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Duatepe Monument
The Duatepe Monument was built by afforestation of Gazi Tepe, Türbe Tepe and Mangal Mountain on the last line of defence where Sakarya Square War, which is considered the turning point of the War of Independence, was held. Work started in Duatepe in October 1999 and 20 thousand trees were planted and the monument was completed and opened on 12 September 2000. Polatlı, Duatepe Monument consists of five parts: parking lot, connection road, walkway, ceremony area and monument. There is information written in brass letters of 81 martyrs in Duaepe on the walls of the monument. The creator of the monument and sculptures is the State Artist sculptor Metin Yurdanur. The monument symbolically tells the story of the Anatolian people running to victory and civilization like an enthusiastic river under the leadership of Mustafa Kemal Atatürk. The figure of Mustafa Kemal on his prancing horse expresses the pride and happiness he has become the leader of the Turkish Nation. The sculptures of Atatürk, İnönü and Marshal Fevzi Çakmak, which are in the background, describe the command unit and the statue of Halide Edip Adıvar describes the contribution of the Turkish woman to the War of Independence. The scene where Atatürk and his child watch the plain through binoculars expresses the Turkish nation, which is waiting for the victory to be won a little later and the next independence.
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The Arch Of Triumph
The Arch of Triumph in Bucharest was a modest monument, in the beginning, made of wood and built in 1878 after the Independence War to mark the victory parade on October 8 the same year. Two inscriptions were written in front of it: The defenders of Independence and Bucharest City. A statue representing The Victory was placed on the Arch. There were also written the names of the places were Romanians fought for freedom to remain on this symbol of triumph in the War of Independence against the Turkish Empire and of its domination which lasted for more than 300 years. Made of pink marble from Ruschita and stone brought from 5 important Romanian quarries, the Arch of Triumph is 27 meters high and 25 meters wide and is considered a modern new Romanian architectural masterpiece. It is also one of the symbols and highlights of Bucharest. Now, the Arch of Triumph is part of the tour the authorities thought might help foreign tourists and not only to discover the Romanian capital.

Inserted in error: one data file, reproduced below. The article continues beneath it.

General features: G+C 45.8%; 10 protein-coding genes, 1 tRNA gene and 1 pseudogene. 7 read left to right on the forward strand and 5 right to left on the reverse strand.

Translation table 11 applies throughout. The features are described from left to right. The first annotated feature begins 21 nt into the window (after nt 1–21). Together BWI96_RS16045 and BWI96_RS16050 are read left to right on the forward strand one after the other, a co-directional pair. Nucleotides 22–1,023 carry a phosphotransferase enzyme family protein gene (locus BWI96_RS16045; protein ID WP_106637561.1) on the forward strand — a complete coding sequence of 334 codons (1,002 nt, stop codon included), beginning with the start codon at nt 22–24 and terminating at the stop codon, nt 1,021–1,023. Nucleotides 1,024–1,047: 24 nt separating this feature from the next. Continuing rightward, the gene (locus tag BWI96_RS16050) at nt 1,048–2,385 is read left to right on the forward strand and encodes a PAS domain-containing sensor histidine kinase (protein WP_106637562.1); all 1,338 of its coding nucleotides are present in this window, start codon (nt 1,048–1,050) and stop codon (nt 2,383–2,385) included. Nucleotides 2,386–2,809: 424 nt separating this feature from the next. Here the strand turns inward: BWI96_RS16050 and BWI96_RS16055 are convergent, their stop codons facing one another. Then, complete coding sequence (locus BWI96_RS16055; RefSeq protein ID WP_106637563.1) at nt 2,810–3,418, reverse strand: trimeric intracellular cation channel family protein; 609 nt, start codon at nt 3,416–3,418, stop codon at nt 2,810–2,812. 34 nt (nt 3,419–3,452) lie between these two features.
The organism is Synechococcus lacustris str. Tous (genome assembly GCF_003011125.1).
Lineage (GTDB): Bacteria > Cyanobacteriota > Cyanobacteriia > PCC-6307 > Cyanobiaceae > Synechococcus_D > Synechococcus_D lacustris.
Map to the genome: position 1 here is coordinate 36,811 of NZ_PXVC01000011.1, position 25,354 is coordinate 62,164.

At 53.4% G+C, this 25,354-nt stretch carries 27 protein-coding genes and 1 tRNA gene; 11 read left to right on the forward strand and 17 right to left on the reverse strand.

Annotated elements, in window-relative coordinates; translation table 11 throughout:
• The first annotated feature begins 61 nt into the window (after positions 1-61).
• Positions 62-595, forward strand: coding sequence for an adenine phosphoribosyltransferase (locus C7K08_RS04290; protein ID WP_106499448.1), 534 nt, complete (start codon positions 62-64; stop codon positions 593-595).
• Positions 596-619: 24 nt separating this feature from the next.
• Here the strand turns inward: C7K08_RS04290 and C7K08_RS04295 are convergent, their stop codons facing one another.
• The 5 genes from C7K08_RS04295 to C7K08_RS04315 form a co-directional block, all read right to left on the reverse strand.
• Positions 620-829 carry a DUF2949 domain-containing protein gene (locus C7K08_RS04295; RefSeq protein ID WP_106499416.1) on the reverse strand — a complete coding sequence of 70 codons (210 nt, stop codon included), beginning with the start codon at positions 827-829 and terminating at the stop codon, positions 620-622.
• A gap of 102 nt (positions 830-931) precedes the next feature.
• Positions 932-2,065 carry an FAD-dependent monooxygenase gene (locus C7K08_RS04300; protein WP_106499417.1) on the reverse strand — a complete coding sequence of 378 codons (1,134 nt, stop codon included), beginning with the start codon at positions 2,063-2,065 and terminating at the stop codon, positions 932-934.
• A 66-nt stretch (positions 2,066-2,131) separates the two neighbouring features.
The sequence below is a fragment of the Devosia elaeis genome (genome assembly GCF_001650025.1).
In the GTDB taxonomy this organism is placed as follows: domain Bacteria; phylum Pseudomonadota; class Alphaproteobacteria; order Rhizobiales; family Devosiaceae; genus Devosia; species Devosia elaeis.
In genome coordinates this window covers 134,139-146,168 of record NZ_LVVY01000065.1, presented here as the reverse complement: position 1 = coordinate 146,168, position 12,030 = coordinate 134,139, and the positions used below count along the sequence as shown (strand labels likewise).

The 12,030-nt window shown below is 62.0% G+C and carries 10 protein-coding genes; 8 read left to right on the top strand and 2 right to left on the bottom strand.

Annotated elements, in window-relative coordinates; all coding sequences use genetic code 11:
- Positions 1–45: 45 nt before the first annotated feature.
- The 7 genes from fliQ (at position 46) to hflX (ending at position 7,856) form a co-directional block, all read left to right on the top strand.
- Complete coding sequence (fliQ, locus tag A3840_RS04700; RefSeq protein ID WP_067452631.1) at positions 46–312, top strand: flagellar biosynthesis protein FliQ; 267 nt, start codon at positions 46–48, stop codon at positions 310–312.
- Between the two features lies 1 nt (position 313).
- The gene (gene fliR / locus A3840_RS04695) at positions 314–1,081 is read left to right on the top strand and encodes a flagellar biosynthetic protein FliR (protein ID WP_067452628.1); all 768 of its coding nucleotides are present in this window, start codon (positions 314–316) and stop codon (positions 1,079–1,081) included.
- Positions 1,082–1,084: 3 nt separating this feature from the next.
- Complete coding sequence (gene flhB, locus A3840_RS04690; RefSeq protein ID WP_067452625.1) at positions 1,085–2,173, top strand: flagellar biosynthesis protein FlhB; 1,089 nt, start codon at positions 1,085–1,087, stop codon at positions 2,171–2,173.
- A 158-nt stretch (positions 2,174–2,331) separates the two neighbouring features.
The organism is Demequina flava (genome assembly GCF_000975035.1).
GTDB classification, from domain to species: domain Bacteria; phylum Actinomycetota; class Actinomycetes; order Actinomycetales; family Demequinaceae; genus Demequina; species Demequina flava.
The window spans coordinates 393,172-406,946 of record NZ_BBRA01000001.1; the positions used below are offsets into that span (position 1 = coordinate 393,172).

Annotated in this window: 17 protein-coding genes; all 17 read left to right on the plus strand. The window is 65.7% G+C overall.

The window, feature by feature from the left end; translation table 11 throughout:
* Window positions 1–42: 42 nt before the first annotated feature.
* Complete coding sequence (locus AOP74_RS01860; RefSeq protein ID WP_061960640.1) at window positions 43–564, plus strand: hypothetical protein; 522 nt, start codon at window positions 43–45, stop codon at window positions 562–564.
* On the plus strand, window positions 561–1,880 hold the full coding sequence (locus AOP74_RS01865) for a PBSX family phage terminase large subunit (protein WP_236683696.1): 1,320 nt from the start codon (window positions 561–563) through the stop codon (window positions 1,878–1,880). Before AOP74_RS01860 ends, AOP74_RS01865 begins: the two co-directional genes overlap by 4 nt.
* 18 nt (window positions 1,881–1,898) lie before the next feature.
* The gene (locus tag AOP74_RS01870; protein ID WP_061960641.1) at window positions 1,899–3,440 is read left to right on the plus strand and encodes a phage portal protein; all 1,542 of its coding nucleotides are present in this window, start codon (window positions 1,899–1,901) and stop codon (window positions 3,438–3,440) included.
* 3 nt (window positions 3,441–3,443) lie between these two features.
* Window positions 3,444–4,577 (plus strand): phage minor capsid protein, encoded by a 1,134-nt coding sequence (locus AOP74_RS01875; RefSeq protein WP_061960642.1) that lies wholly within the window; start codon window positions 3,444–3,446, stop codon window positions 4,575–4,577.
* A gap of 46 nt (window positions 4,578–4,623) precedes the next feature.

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Native American Totem Poles
The First Nations Totem Poles in Stanley Park in Vancouver, British Columbia are the most visited attraction in Vancouver, British Columbia, and possibly all of Canada! There are a number of beautiful totem poles in Stanley Park at 2 different locations within the park.
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Heroes Square
Laid out in 1896 to mark the thousandth anniversary of Hungary, Heroes' Square (Hősök tere) is the largest and most impressive square of the city. Located at the end of Andrássy Avenue and next to City Park, Heroes’ Square is one of the most visited sights in Budapest. Surrounded by two important buildings, Museum of Fine Arts on the left and Kunsthalle (Hall of Art) on the right, Heroes’ Square is also a station of the Millennium Underground. The Millennium Monument in the middle of the square was erected to commemorate the 1000-year-old history of the Magyars. Archangel Gabriel stands on top of the center pillar, holding the holy crown and the double cross of Christianity. The seven chieftains who led the Magyar tribes to Hungary can be seen on the stand below. Statues of kings and other important historical figures stand on top of the colonnades on either side of the center pillar.
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Panfilovets' Park
Panfilovets’ Park is located in central-east Almaty in the area surrounding Zenkov Cathedral. The park is dedicated and named after the Panfilov Heroes. The memorial in the park is in memory of the 28 soldiers of an Almaty infantry unit who died fighting the Nazis outside Moscow. Ivan Panfilov was the name of the General commanding the 316 division who, in spite of suffering heavy casualties, managed to significantly delay the enemy’s advance on the capital, buying time for the defenders of the city. An eternal flame commemorating the fallen of 1917-20 (the Civil War) and 1941-45 (WWII), burns in front of the giant black monument of soldiers from all 15 Soviet republics. The Park itself is a very popular local green area within the city of Almaty. A good place to sit, rest and contemplate the sights of the city.
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Republic Square (New Square)